“(13) The District Court held that B had not given her consent to being photographed. On the contrary, Y made active attempts on her behalf to prevent the taking of photographs. I find in addition that the consent that the District Court gave for the pronouncement of the judgment to be transmitted live on television applied only to the reading of the judgment. It is in any event clear that the authority of the Court to grant an exemption from the prohibition against the taking of photographs in section 131A(2) of the 1915 Act applies only during the trial itself. This provision will accordingly not apply in our case.

(14) The question in this case is whether it constituted a breach of section 131A of the 1915 Act and thus a criminal offence pursuant to its section 198 (3) to publish photographs of a weeping B, distraught and dissolved in tears, leaving the court premises having been convicted of aiding and abetting in a triple homicide. If this question were to be answered in the affirmative, a further question would arise as to whether the enforcement of the prohibition would be contrary to ... Article 10 of the Convention, cf. section 3 of the Human Rights Act. ...

(15) It is the second sentence [of section 131A(1)] that is of interest in our case. ...

(16) The question is: What restrictions will follow from the phrase ‘on the way into or out of the court hearing’. I agree with the District Court that the restrictions on the taking of photographs will apply only ‘in the immediate vicinity of the court premises, i.e. normally up to the car parking area, and that the special protection that follows from section 131A will not apply after the accused has driven away from the court premises’. The District Court concluded that the provision therefore also encompassed B as she made her way out of the courtroom and into the waiting vehicle. I agree with this. I also agree with the District Court that the fact that she was under arrest at the time does not render the provision inapplicable.

(17) I must accordingly conclude that the photographs in question contravene the prohibition against the taking of photographs in section 131A .... I must therefore examine whether ... Article 10 of the Convention would nevertheless lead to a different outcome.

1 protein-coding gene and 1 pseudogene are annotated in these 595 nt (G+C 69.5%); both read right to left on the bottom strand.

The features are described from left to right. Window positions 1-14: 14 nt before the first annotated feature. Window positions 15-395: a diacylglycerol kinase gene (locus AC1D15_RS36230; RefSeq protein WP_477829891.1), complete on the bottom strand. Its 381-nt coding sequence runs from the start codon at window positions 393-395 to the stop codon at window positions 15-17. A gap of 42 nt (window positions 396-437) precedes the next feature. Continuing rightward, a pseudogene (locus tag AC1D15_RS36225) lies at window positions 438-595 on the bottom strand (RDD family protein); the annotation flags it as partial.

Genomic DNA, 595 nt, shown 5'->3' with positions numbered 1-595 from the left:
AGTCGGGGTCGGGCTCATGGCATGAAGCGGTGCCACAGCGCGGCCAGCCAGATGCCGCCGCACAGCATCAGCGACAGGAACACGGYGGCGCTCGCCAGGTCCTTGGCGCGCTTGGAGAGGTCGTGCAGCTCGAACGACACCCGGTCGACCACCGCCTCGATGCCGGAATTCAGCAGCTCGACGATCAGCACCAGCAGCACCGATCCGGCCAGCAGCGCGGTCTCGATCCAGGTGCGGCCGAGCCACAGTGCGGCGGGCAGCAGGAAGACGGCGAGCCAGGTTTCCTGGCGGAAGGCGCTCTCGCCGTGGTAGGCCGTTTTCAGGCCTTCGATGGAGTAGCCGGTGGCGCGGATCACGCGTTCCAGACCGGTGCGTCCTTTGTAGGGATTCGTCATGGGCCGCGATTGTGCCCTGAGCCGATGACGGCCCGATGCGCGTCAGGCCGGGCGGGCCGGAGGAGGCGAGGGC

(18) On the subject of the general balancing of interests I refer to the discussion in Supreme Court’s judgment in the Valebrokk case (2003)... . The Supreme Court held by three votes to two that the filming by TV2 of one of the convicted persons following the pronouncement of judgment in the Baneheia case did not constitute a punishable offence. The majority found, with the support of the minority, that the general rule must be that the taking of photographs in the courtroom was prohibited, including after the court had adjourned, but that this restriction would not apply ‘where entirely special considerations suggest that the taking and publishing of photographs must be permitted’.

(19) The majority held that the purpose of the prohibition was to protect the ‘reputation or rights’ of the accused or convicted person, and that accordingly the Act pursued a legitimate aim. Although enforcement of the restrictions on the taking of photographs would generally constitute a serious interference pursuant to Article 10 § 1, it ought to be considered whether the interference nevertheless was necessary in a democratic society according to Article 10 § 2. The point of departure must be that it was generally important to protect accused and convicted persons against exposure through the taking of photographs in the courtroom, both during the hearing itself and in immediate connection with the hearings. The majority noted that most countries had prohibitions against the taking of photographs, although the scope and wording varies. By way of conclusion, paragraph 62 noted that:

‘The reality of this is a general rule prohibiting the taking of photographs in the courtroom after court session has been adjourned, and a prohibition against the publication of the photographs, although the prohibition will not apply if warranted by entirely special considerations. The prosecution has argued that a rule of this nature would undermine the prohibition against the taking of photographs. It is of course true that a rule with certain limitations will be less absolute. Even so, a rule of this nature will not give the news media a ‘free hand’ to take and publish photographs when deemed expedient. The prohibition against the taking of photographs is supported by weighty and genuine considerations, not least in the situation immediately after the pronouncement of a judgment. Accordingly, in such a situation, strong reasons will have to be adduced for it to be accepted that it is required to photograph the convicted person and to put these pictures on display.’

(20) The view that the prohibition against the taking of photographs does not violate Article 10 would appear to be supported by the inadmissibility decision of 6 May 2003 rendered by the European Court in P4 Radio Hele Norge ASA v. Norway (dec.), no. 76682/01, ECHR 2003-VI. ...